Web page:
United States v. Dozier, Crim. No. 80-2-B.
|16 July 1982
|Crim. No. 80-2-B.
|543 F. Supp. 880
|UNITED STATES of America v. Gilbert L. DOZIER.
|U.S. District Court — Middle District of Louisiana
James S. Lemelle, Asst. U. S. Atty., Baton Rouge, La., for plaintiff.
James E. Boren, Lennie Perez, Boren, Holthaus & Perez, Baton Rouge, La., Thomas B. Rutter, Philadelphia, Pa., for defendant.
In January of 1980, a federal grand jury for the Middle District of Louisiana returned a five count indictment against the defendant, Gilbert L. Dozier. Count One of the indictment charged that Dozier had violated the Racketeer Influenced and Corrupt Organizations (RICO) statute, 18 U.S.C. § 1962(c). Counts Two through Five charged the defendant with a violation of the Hobbs Act, 18 U.S.C. § 1951.1 On September 23, 1980, a jury returned a verdict finding Dozier guilty on all counts except Count Four. After post-trial motions were denied, the Court sentenced Dozier to five years imprisonment and a fine of $25,000 for the RICO conviction and to a consecutive five-year term of imprisonment on Count Two. In addition, the Court suspended the imposition of sentence as to imprisonment only on Count Three and placed Dozier on probation for a period of five years which probation was to commence upon Dozier's release from prison. Imposition of sentence on Count Five was suspended. The Court also suspended execution of the sentence pending appeal.
Thereafter, the defendant filed a timely appeal with the Fifth Circuit Court of Appeals. While this appeal was pending, Dozier filed a motion with the district court alleging juror misconduct on the part of the jury which convicted Dozier.2 Attached to this motion was a letter allegedly written on February 28, 1982 by Ida L. Sanders, a juror who served on the trial jury.3 While Dozier's motion was pending, the United States filed a Motion to Revoke Appeal Bond and To Revoke the Probation of the Defendant, Gilbert L. Dozier. Dozier was arrested and placed in jail pending a probation revocation hearing.4 In its motion to revoke Dozier's bond and probation, the United States charged that Dozier violated the terms of his bond and probation by committing certain criminal acts against the United States in violation of 18 U.S.C. § 371 and 2, 18 U.S.C. § 1503, and 18 U.S.C. § 1341.5 More specifically, the government's motion charged:6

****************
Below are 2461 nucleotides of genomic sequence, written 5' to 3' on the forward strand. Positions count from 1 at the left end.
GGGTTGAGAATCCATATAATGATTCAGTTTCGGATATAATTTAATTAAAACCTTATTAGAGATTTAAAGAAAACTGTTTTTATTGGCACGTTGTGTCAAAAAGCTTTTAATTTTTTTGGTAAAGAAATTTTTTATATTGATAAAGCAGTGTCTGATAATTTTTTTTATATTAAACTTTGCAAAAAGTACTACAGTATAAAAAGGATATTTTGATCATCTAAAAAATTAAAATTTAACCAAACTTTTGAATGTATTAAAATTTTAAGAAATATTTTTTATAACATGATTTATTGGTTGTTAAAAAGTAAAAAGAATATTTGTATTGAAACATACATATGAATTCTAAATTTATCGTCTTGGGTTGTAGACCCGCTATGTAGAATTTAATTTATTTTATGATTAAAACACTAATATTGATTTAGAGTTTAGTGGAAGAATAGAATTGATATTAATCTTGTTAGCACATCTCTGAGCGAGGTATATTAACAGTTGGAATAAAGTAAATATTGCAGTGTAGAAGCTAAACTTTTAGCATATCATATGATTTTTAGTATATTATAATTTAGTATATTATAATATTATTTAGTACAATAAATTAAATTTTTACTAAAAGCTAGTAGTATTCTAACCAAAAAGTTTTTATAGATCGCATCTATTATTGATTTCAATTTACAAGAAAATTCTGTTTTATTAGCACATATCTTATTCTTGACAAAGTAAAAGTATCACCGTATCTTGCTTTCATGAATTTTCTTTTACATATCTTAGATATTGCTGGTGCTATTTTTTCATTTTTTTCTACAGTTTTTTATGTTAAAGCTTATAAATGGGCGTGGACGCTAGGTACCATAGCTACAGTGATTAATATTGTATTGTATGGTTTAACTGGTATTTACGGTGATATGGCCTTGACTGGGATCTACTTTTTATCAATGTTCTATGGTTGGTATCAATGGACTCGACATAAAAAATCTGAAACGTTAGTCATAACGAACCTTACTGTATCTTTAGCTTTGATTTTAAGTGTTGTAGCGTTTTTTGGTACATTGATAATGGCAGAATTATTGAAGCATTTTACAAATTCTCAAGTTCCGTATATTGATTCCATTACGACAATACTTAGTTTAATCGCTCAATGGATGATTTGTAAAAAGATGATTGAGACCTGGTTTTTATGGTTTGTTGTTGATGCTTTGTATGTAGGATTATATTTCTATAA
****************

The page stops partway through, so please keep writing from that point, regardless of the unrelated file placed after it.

The government's motion then sets forth eleven overt acts which were allegedly committed by Dozier and others working in concert with him. These acts generally charge that Dozier, acting with others whom he paid substantial sums of money, influenced a juror to write a letter to Dozier's attorneys and to the trial judge which would falsely allege juror misconduct during the course of the trial.
The government further charged in its motion that Dozier violated his probation by asking Huey Martin to burglarize the office of Ron Menville and to have an unknown person killed.7
In response to the government's charges, Dozier filed a motion to stay and a motion to dismiss.8 On June 18, 1982, the Court, for written reasons to be assigned, denied each of these motions.9 The Court now assigns reasons for its decision to deny Dozier's motions to stay and to dismiss. Furthermore, in accordance with Rule 32.1(a)(2) of the Federal Rules of Criminal Procedure and the guidelines set forth in Morrissey v. Brewer, 408 U.S. 471, 92 S.Ct. 2593, 33 L.Ed.2d 484 (1972) and Gagnon v. Scarpelli, 411 U.S. 778, 93 S.Ct. 1756, 36 L.Ed.2d 656 (1973), the Court hereby assigns written reasons in support of the Court's decision to revoke the defendant's probation.
Dozier filed a motion to stay the probation revocation proceeding until "the underlying allegations of criminal conduct by the defendant are finally resolved". In the alternative, Dozier requested the Court to grant him "judicial use and derivative use immunity as to the defendant's testimony at the revocation hearing." The government filed an opposition to defendant's motion. As noted earlier, defendant's motion to stay and in the alternative for a grant of judicial use immunity must be denied.